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How the geometry and mechanics of bighorn sheep horns mitigate the effects of impact and reduce the head injury criterion




ovis canadensis, impact biomechanics, finite element analysis, bioinspired design, chronic traumatic encephalopathy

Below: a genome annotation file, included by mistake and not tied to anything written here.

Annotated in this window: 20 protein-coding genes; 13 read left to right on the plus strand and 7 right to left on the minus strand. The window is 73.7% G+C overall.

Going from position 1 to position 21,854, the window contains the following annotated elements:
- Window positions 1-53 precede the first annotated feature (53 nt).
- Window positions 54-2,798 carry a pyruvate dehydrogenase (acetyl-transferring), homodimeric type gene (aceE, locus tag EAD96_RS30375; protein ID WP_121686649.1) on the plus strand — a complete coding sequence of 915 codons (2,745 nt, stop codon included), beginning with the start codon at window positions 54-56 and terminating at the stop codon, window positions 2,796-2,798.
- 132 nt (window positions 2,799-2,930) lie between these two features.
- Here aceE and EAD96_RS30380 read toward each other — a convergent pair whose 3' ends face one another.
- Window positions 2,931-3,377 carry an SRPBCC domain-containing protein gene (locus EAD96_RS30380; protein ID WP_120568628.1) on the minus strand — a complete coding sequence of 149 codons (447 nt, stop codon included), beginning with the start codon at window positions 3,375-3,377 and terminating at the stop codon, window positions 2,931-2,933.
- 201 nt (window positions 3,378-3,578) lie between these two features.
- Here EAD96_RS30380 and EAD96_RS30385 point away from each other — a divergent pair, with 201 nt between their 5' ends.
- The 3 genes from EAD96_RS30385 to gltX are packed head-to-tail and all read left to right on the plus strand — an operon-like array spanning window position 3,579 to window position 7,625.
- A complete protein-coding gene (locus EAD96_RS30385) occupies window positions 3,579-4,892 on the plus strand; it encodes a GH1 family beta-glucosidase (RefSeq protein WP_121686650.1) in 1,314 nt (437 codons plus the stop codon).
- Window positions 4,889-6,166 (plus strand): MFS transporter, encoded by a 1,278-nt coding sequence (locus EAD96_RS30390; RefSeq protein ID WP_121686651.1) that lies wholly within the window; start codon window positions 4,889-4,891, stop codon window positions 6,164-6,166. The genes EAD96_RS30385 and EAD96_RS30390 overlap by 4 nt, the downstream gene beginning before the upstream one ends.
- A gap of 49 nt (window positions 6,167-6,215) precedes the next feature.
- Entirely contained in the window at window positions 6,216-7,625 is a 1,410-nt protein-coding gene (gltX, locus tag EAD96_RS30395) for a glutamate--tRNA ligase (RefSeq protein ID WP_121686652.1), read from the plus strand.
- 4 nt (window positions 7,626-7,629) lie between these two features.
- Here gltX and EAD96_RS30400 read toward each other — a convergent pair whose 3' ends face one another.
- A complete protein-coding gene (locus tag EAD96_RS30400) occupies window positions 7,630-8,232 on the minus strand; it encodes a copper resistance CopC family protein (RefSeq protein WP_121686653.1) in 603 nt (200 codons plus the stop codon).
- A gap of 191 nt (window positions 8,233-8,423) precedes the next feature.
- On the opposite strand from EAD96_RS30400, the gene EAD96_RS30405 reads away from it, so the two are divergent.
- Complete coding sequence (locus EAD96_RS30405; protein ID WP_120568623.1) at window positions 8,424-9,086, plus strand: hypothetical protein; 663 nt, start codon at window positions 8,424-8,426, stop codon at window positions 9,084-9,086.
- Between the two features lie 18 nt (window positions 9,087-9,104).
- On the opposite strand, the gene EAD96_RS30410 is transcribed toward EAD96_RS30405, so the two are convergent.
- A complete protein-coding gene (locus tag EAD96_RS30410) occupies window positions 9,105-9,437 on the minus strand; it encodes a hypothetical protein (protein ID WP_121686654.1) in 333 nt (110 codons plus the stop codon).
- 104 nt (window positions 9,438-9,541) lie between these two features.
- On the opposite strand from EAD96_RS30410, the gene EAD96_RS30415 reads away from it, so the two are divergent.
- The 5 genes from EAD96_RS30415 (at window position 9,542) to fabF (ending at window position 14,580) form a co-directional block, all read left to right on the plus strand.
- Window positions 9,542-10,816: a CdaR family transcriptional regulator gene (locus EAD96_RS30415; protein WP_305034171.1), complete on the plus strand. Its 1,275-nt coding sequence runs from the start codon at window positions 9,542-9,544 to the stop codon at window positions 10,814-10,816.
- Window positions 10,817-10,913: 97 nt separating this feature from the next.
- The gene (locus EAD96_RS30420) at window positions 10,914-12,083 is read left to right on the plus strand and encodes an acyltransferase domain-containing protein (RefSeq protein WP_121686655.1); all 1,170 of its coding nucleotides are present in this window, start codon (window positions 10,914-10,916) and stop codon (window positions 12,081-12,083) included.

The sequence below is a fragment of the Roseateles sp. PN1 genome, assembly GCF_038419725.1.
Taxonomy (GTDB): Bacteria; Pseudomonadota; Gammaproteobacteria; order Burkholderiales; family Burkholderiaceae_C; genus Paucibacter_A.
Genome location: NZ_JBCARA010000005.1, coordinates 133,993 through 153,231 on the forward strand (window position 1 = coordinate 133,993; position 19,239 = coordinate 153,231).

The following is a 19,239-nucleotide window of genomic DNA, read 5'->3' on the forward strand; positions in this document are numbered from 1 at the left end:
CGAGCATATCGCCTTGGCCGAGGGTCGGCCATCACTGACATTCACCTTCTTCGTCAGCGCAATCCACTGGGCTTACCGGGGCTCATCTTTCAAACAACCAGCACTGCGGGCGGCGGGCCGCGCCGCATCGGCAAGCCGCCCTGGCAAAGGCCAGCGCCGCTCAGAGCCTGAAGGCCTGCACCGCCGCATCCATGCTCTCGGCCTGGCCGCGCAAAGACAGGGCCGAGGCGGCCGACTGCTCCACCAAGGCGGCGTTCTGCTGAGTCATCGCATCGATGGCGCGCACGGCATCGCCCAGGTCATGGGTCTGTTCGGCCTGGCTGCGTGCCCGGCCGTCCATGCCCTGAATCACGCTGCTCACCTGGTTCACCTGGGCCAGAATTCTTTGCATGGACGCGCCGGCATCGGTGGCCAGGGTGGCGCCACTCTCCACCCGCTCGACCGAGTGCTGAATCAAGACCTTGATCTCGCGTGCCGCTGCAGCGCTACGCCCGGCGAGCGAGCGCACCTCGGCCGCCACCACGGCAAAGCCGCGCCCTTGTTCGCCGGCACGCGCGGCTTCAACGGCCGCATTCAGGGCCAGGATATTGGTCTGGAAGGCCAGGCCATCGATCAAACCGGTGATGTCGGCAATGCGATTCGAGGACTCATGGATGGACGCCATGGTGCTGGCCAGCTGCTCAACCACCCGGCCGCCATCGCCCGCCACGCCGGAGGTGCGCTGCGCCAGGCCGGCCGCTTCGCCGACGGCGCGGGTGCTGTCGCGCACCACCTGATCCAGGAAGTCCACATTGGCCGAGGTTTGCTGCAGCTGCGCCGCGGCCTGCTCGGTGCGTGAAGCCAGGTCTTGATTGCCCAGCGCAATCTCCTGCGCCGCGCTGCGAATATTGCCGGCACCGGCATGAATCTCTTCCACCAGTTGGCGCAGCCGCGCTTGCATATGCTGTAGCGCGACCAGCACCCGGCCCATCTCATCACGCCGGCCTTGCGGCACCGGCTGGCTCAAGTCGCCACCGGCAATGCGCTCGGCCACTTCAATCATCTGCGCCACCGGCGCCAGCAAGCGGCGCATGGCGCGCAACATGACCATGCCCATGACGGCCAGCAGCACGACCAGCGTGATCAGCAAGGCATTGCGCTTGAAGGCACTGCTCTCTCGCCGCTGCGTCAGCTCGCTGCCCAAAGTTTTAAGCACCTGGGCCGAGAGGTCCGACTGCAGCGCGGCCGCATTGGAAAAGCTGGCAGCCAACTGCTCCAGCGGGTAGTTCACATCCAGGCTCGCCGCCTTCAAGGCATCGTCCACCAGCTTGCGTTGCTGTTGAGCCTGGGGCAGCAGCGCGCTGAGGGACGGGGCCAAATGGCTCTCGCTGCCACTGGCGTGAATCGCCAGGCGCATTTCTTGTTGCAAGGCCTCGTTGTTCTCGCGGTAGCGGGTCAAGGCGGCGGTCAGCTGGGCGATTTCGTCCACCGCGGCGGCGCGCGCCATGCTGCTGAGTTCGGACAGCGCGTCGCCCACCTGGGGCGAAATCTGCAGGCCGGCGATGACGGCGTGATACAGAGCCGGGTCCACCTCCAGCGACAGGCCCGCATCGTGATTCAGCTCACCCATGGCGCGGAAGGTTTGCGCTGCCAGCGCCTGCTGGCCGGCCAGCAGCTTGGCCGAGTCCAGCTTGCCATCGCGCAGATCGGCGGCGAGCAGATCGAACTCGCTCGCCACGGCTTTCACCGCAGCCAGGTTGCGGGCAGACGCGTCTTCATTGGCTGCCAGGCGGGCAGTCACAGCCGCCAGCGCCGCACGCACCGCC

Male bighorn sheep (Ovis canadensis) participate in seasonal ramming bouts that can last for hours, yet they do not appear to suffer significant brain injury. Previous work has shown that the keratin-rich horn and boney horncore may play an important role in mitigating brain injury by reducing brain cavity accelerations through energy dissipating elastic mechanisms. However, the extent to which specific horn shapes (such as the tapered spiral of bighorn sheep) may reduce accelerations post-impact remains unclear. Thus, the goals of this work were to 1) quantify bighorn sheep horn shape, particularly the cross-sectional areal properties related to bending that largely dictate post-impact deformations, and 2) investigate the effects of different tapered horn shapes on reducing post-impact accelerations in an impact model with finite element analysis. Cross-sectional areal properties indicate bighorn sheep horns have a medial-lateral bending preference at the horn tip (p=0.006), which is likely to dissipate energy through medial-lateral horn tip oscillations after impact. Finite element modeling showed bighorn sheep native horn geometry reduced the head injury criterion (HIC15) by 48% compared to horns with cross-sections rotated by 90 degrees to have a cranial-caudal bending preference, and by 125% compared to a circular tapered spiral model. These results suggest that the tapered spiral horn shape of bighorn sheep is advantageous for dissipating energy through elastic mechanisms following an impact. These findings can be used to broadly inform the design of improved safety equipment and impact systems.


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